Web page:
The astonishingly talented Daren R. Dochterman, whose work I have personally respected for years, has himself a hobby at the moment. This hobby may seem a tad peculiar to some, but to a die hard mega-Geek like me, his efforts make perfect sense. And my guess is it might to many of you, too. So I thought I'd share this.
Backing up a little for context...
Dochterman is production illustrator, concept artist, storyboardist, etc. on a number of very high profile films: THE CHRONICELS OF RIDDICK, TRON LEGACY, SE7EN, G.I. JOE: THE RISE OF COBRA, and IRON MAN 2 are among his credits.
He's also a visual effects artist.
In what is perhaps his crowning achievement to date (in the VFX field), Dochterman served as Visual Effects Supervisor for 2001's amazing "Director's Edition" of STAR TREK: THE MOTION PICTURE. This under appreciated gem, which has gone unrecognized by many to this day, visited a tremendous number of changes onto director Robert Wise's 1979 film - countless editorial tweaks (often very minute), some re-jiggering of sound, some re-visitation of previously flawed FX shots, and the apparently seamless integration of several new effects shots. This isn't a "Special Edition" in the clumsier, George Lucas sense. This is an exercise in subtlety - sometimes so much so that you might not even notice such augmentations that are afoot. It may well be the best "Special Edition" undertaking of its kind ever realized. If it isn't, it certainly ranks him among them.
The result? It's still STAR TREK: THE MOTION PICTURE, but it more or less completed a process director Wise didn't have time to see through when the film was rushed to release back in December '79. The result is a breezier, richer, and in many regards more complete narrative experience - which was, by the way, realized under guidance from Wise himself. 22 years after the fact, Wise (along with Dochterman, producer David C. Fein, restoration supervisor Mike Matessino, and a posse of damn talented crafts people) finally gave us a movie much closer to the picture he had in mind so long ago. The picture, and audiences, and posterity, are better for it.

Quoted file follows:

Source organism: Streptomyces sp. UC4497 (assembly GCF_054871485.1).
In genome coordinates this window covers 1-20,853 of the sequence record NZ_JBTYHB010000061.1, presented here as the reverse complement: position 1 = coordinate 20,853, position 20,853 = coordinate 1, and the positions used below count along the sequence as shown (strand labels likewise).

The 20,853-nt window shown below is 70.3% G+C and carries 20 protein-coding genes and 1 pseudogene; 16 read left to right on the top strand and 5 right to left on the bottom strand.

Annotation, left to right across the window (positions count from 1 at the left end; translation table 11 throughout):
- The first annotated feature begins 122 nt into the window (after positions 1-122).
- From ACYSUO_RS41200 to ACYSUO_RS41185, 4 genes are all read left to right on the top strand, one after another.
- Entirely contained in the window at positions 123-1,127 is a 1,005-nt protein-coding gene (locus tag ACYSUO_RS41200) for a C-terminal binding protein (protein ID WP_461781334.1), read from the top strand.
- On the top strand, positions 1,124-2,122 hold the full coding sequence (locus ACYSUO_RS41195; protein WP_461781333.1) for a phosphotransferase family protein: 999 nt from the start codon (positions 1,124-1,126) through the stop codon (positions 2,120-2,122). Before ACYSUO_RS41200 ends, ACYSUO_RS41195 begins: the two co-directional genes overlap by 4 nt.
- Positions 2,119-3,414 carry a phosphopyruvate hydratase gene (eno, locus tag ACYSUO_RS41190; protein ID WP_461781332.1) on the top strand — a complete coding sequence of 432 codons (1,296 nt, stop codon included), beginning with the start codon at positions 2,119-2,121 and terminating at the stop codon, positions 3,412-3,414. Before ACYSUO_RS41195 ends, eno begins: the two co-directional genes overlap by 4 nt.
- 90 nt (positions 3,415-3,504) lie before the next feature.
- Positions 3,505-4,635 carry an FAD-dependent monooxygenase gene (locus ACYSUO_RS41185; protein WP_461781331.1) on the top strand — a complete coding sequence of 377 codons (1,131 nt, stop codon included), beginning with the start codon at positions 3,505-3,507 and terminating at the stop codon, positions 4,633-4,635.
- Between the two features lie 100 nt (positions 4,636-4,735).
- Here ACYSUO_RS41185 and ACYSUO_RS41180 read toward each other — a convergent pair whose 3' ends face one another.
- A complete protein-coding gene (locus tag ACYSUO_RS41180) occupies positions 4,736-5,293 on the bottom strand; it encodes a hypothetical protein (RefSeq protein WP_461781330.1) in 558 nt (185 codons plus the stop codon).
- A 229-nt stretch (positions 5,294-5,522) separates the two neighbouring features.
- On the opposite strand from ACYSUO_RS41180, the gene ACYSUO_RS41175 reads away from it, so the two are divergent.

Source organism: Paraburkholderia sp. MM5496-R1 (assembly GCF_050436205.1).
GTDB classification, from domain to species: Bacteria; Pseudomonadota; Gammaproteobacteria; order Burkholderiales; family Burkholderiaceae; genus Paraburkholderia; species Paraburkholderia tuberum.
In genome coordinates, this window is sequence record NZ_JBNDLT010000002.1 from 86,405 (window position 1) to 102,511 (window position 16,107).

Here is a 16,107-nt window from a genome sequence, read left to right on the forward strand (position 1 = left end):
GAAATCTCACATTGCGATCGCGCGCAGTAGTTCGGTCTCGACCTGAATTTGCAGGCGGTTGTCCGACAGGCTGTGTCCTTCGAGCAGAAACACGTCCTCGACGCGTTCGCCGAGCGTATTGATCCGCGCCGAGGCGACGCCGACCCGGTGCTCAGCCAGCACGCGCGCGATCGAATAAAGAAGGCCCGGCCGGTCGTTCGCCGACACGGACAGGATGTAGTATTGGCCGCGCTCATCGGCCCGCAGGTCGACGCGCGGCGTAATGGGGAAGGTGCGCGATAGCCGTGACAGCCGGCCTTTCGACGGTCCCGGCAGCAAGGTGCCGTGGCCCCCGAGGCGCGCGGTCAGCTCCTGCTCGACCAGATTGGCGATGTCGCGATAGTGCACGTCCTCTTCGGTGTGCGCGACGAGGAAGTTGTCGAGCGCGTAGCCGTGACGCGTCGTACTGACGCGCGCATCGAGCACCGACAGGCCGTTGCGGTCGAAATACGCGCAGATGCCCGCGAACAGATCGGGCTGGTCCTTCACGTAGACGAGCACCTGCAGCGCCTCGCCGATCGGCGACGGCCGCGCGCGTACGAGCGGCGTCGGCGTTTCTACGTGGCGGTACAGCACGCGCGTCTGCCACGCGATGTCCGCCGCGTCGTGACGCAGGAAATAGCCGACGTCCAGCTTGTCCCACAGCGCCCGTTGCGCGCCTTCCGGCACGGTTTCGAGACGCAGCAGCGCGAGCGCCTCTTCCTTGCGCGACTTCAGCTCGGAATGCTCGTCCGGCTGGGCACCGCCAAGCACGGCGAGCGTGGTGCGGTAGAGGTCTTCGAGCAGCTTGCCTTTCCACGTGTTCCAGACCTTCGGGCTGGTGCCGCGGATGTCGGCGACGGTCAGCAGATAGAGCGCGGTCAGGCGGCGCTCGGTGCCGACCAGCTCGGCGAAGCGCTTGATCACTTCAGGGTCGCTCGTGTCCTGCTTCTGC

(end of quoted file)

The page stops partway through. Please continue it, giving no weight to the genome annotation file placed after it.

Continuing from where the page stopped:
So there's the background, and Dochterman loves STAR TREK. Despite the breadth of his accomplishments, TREK never seems to be far from his view. For example, he recently undertook re-creating the original STAR TREK: THE MOTION PICTURE television spots, none of which are in true HD on the Blu-ray (the original version of the film is the only version released on Blu-ray - the Director's Edition is not). He's essentially pulling the equivalent footage off of the Blus, and re-assembling the spots using the discs HD source material. These spots have never before been seen with such visual crispness, or depth of color. And they're pretty amazing.
For all of STAR TREK: THE MOTION PICTURE's admitted imperfections, these spots...are something magical. There's an elegance here...a poetry...a grandeur which I'm not sure any other television promotion for a film has equaled since. Which is somehow appropriate, because STAR TREK: THE MOTION PICTURE was also the last, epic space saga to bring us Kubrickian wonder - for better or worse. I remember, so vividly, seeing the second video - titled "Challenge" here - before being hauled off to sing at a school choir performance. I was in such awe, and so moved by its music and imagery, that I literally forgot the words to every song I was supposed to sing that night. Good thing I was in a choir - I moved my mouth so no one would notice. Although I suspect someone did.
Here are Dochterman's slavishly precise reconstructions of the STAR TREK: THE MOTION PICTURE television spots, and more are apparently on the way. Keep you eye on THIS playlist for new additions as they come around. Behold what may be the last truly wondrous television spots created for any film, for the last truly grand "experiential" space adventure brought to screens. There have been other space-centric movies to be sure, but have any of them closely paralled the vibe and scope of TREK: TMP? Whose closest archetype was 2001 elevn years earlier? I can't think of a single one at the moment. And that's too bad. It's a shame mainstream Science Fiction films grew afraid to be heady - maybe someday they'll make a return. Until they do, at least we still have this.
STAR TREK: THE MOTION PICTURE is important. If for no other reason than because Orson Welles is telling us so. Enjoy!
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